I'm a QBI (Queenslander born interstate) and like to write about things that inspire me in my adopted hometown. Living by choice in the inner southside of Brisbane.
Published August 19th 2013
A fascinating look at Brisbane's history with a spooky twist
It was the perfect evening for it – a bright almost-full moon that dipped in and out of clouds, a light breeze and a slight chill to the air, that all added to the anticipation.
We met in front of the beautiful carved sandstone and wrought iron gates of the South Brisbane Cemetery at Dutton Park. We were greeted by our tour host, Jen, who was assisted on the evening by a gentlemen called simply (and mysteriously) "The Porter".
Torches distributed for the duration of the tour, Jen proceeded to lead the group through the cemetery, stopping at graves of interest to tell the stories behind the words on the gravestones.
The Porter, bearing his lantern, brought up the rear – shepherding the group through the surprisingly large cemetery grounds.
We all found it fascinating and the stories really brought "old Brisbane" to life.
I do have to say though, I found there was something a little bit spooky about the section of the cemetery near the buildings. It's the lowest part of the cemetery and towards the middle of the grounds, with a tall native pine and other massive trees that dominate the site.
Whether it's just the lingering dampness of the area that was formerly a marsh, the enourmous trees that tower over this part of the cemetery giving it an ambience that makes you feel reassured that you are not alone, or the stories Jen told us of strange goings-on related by former grave diggers and her own reported sensation of being watched a few times, it's an eerie spot.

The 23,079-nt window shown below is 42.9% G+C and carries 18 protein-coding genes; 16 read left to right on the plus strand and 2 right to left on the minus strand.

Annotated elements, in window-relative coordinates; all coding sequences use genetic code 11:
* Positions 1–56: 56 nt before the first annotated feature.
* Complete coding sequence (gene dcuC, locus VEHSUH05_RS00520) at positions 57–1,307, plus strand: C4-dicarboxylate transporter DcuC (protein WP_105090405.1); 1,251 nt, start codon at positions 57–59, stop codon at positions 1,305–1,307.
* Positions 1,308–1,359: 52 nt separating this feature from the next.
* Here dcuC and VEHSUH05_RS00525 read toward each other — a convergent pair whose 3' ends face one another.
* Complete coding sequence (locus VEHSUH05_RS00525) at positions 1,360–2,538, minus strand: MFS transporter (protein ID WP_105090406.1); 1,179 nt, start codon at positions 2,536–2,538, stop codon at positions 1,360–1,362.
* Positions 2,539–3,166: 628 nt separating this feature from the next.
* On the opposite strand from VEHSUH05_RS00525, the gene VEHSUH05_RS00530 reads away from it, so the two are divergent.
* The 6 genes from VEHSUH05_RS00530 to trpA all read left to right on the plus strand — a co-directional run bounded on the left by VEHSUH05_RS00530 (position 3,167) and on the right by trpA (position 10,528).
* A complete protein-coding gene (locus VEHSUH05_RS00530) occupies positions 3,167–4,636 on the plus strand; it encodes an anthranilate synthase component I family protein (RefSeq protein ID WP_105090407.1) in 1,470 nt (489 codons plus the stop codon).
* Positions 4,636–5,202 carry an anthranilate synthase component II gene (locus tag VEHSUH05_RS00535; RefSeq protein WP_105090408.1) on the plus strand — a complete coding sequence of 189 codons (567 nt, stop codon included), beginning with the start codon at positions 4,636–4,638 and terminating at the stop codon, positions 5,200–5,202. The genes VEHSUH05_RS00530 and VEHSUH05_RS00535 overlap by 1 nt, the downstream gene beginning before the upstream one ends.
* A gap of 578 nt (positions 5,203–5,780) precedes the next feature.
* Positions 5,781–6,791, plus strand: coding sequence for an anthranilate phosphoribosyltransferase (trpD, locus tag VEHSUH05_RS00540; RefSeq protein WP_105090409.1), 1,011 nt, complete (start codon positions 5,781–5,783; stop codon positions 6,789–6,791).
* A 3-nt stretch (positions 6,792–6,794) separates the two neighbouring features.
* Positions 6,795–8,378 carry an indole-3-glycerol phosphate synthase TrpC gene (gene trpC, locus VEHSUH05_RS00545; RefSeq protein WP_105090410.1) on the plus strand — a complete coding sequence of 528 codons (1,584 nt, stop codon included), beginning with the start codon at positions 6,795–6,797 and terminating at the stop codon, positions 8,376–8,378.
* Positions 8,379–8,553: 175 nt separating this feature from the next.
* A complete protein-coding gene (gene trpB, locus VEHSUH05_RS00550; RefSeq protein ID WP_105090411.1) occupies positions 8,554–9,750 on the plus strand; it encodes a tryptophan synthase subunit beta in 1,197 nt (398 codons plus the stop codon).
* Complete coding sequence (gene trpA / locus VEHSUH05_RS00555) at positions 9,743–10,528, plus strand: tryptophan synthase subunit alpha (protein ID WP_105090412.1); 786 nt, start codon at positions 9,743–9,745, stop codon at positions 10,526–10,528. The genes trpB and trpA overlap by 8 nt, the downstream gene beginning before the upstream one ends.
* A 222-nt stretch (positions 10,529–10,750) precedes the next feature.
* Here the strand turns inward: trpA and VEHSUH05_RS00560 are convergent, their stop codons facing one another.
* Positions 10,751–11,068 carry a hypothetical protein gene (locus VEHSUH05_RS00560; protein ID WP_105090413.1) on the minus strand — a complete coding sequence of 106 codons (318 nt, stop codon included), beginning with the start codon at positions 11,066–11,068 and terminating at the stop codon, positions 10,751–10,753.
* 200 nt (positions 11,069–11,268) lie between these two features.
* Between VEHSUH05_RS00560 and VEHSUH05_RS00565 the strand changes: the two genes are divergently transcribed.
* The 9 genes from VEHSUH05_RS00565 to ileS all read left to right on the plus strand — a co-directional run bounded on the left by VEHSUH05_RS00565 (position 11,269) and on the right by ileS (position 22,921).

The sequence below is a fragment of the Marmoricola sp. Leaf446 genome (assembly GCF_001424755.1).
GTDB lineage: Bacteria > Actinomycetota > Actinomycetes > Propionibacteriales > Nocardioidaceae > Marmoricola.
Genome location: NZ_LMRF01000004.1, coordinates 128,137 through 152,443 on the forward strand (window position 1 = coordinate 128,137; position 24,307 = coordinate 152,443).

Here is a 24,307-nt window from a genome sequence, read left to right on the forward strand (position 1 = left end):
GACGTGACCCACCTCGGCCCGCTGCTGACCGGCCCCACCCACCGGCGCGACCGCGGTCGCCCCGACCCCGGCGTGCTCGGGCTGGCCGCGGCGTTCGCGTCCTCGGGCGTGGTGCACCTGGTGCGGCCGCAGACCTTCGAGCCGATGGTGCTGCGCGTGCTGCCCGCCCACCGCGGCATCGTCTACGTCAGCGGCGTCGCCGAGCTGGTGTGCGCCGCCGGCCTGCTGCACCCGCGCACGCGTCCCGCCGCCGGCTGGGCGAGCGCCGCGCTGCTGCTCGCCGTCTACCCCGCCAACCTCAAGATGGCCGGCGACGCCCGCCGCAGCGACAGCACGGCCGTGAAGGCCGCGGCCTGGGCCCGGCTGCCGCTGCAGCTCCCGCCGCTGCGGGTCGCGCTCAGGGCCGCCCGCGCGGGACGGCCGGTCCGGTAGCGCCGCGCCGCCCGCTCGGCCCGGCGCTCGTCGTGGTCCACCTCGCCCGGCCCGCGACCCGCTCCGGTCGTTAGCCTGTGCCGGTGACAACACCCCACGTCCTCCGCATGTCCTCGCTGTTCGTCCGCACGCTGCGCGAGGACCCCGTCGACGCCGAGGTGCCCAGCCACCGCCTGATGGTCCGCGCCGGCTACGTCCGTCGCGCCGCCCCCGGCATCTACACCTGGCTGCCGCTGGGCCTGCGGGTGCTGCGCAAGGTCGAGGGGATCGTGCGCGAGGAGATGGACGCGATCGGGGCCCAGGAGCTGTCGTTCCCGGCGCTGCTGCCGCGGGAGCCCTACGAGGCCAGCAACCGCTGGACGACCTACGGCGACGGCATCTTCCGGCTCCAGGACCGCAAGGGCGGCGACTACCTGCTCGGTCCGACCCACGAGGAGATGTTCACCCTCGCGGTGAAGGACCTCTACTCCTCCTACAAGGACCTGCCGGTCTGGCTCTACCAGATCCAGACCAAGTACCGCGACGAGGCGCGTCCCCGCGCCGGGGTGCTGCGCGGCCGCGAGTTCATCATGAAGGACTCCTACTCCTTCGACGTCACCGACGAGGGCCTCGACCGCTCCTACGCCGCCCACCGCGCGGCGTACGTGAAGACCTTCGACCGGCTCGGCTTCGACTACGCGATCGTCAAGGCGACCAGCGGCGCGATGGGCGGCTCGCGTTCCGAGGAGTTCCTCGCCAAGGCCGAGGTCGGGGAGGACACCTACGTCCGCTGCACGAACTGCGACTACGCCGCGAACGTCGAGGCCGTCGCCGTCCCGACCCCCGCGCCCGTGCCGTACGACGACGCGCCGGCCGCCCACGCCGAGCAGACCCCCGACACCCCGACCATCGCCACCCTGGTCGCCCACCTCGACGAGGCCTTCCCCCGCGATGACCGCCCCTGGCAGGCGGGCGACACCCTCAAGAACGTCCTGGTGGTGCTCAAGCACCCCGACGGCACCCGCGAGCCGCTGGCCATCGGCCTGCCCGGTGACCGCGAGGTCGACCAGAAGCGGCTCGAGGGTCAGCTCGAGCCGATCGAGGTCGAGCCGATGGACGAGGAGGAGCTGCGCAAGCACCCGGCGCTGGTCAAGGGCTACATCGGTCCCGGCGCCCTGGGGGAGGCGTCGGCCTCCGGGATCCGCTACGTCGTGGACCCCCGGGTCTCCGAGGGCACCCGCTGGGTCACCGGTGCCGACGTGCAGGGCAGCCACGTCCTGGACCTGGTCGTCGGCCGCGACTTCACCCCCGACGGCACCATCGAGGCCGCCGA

While none of our group actually had any ghostly encounters on the night (thank goodness!), none of us seemed keen to linger in this area for too long. To learn from Jen that this section is unconsecrated ground and then to hear the stories of those buried there encouraged me even more to stick close to the others and not dawdle.
Even if you're not into the creepy aspect and are more level headed, it's a very entertaining tour, full of historical facts about the cemetery itself and interesting stories about the Brisbane of former times that relate to the cemetery. The two-hour tour seemed to go quite quickly, which is always a good sign.
Even better, a part of the price of the tour goes to the restoration fund for broken gravestones.
The cemetery itself, as an extensive tract of green space close to the city, is worth going back to check out during the daytime too, with lots of lovely established trees, interesting gravestones to read by the light of day, and a path that leads down to the river at the lower end.
Personally, I plan to go back during the daytime to see if I can personally confirm the stories of clanking chains reportedly heard by many at 11am!
I used to love visiting cemeteries. As a child my Aunty used to take my sister and I for "late night" tours of the cemetary near her place. We would read the names and dates and make up stories imagining who the people were and what happened to them.